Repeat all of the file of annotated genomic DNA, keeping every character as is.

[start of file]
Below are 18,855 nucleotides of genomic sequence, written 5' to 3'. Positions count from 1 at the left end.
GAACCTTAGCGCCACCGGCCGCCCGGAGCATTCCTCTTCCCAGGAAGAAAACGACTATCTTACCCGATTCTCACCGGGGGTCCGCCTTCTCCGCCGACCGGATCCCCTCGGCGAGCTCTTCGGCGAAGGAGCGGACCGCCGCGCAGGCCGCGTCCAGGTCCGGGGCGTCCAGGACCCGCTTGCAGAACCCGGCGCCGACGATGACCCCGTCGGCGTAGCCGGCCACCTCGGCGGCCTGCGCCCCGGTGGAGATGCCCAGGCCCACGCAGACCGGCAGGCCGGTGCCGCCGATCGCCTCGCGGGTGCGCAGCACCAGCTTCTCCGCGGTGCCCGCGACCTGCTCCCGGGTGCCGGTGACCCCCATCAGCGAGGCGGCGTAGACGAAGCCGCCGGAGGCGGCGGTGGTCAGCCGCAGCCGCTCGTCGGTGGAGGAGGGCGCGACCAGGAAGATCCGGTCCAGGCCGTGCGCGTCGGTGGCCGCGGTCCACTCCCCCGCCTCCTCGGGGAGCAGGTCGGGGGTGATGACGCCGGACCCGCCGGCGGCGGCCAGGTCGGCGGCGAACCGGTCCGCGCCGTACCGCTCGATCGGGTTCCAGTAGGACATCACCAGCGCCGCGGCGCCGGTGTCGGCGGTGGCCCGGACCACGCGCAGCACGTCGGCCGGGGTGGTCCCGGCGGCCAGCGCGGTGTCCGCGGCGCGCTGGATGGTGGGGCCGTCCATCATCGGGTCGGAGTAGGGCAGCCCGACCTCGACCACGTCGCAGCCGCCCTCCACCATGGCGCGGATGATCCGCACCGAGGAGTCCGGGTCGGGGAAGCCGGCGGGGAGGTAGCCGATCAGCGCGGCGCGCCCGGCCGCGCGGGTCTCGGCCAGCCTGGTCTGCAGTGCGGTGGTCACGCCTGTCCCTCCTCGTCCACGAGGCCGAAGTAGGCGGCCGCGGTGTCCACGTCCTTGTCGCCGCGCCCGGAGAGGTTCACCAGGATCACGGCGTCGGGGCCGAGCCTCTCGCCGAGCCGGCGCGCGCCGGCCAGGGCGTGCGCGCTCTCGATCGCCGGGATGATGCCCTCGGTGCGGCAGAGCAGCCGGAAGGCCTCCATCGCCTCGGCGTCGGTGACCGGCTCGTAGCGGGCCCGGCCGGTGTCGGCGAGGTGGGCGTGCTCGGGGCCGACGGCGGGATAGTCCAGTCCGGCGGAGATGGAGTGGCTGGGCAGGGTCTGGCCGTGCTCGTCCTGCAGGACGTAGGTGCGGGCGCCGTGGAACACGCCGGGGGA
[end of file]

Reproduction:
Below are 18,855 nucleotides of genomic sequence, written 5' to 3'. Positions count from 1 at the left end.
GAACCTTAGCGCCACCGGCCGCCCGGAGCATTCCTCTTCCCAGGAAGAAAACGACTATCTTACCCGATTCTCACCGGGGGTCCGCCTTCTCCGCCGACCGGATCCCCTCGGCGAGCTCTTCGGCGAAGGAGCGGACCGCCGCGCAGGCCGCGTCCAGGTCCGGGGCGTCCAGGACCCGCTTGCAGAACCCGGCGCCGACGATGACCCCGTCGGCGTAGCCGGCCACCTCGGCGGCCTGCGCCCCGGTGGAGATGCCCAGGCCCACGCAGACCGGCAGGCCGGTGCCGCCGATCGCCTCGCGGGTGCGCAGCACCAGCTTCTCCGCGGTGCCCGCGACCTGCTCCCGGGTGCCGGTGACCCCCATCAGCGAGGCGGCGTAGACGAAGCCGCCGGAGGCGGCGGTGGTCAGCCGCAGCCGCTCGTCGGTGGAGGAGGGCGCGACCAGGAAGATCCGGTCCAGGCCGTGCGCGTCGGTGGCCGCGGTCCACTCCCCCGCCTCCTCGGGGAGCAGGTCGGGGGTGATGACGCCGGACCCGCCGGCGGCGGCCAGGTCGGCGGCGAACCGGTCCGCGCCGTACCGCTCGATCGGGTTCCAGTAGGACATCACCAGCGCCGCGGCGCCGGTGTCGGCGGTGGCCCGGACCACGCGCAGCACGTCGGCCGGGGTGGTCCCGGCGGCCAGCGCGGTGTCCGCGGCGCGCTGGATGGTGGGGCCGTCCATCATCGGGTCGGAGTAGGGCAGCCCGACCTCGACCACGTCGCAGCCGCCCTCCACCATGGCGCGGATGATCCGCACCGAGGAGTCCGGGTCGGGGAAGCCGGCGGGGAGGTAGCCGATCAGCGCGGCGCGCCCGGCCGCGCGGGTCTCGGCCAGCCTGGTCTGCAGTGCGGTGGTCACGCCTGTCCCTCCTCGTCCACGAGGCCGAAGTAGGCGGCCGCGGTGTCCACGTCCTTGTCGCCGCGCCCGGAGAGGTTCACCAGGATCACGGCGTCGGGGCCGAGCCTCTCGCCGAGCCGGCGCGCGCCGGCCAGGGCGTGCGCGCTCTCGATCGCCGGGATGATGCCCTCGGTGCGGCAGAGCAGCCGGAAGGCCTCCATCGCCTCGGCGTCGGTGACCGGCTCGTAGCGGGCCCGGCCGGTGTCGGCGAGGTGGGCGTGCTCGGGGCCGACGGCGGGATAGTCCAGTCCGGCGGAGATGGAGTGGCTGGGCAGGGTCTGGCCGTGCTCGTCCTGCAGGACGTAGGTGCGGGCGCCGTGGAACACGCCGGGGGA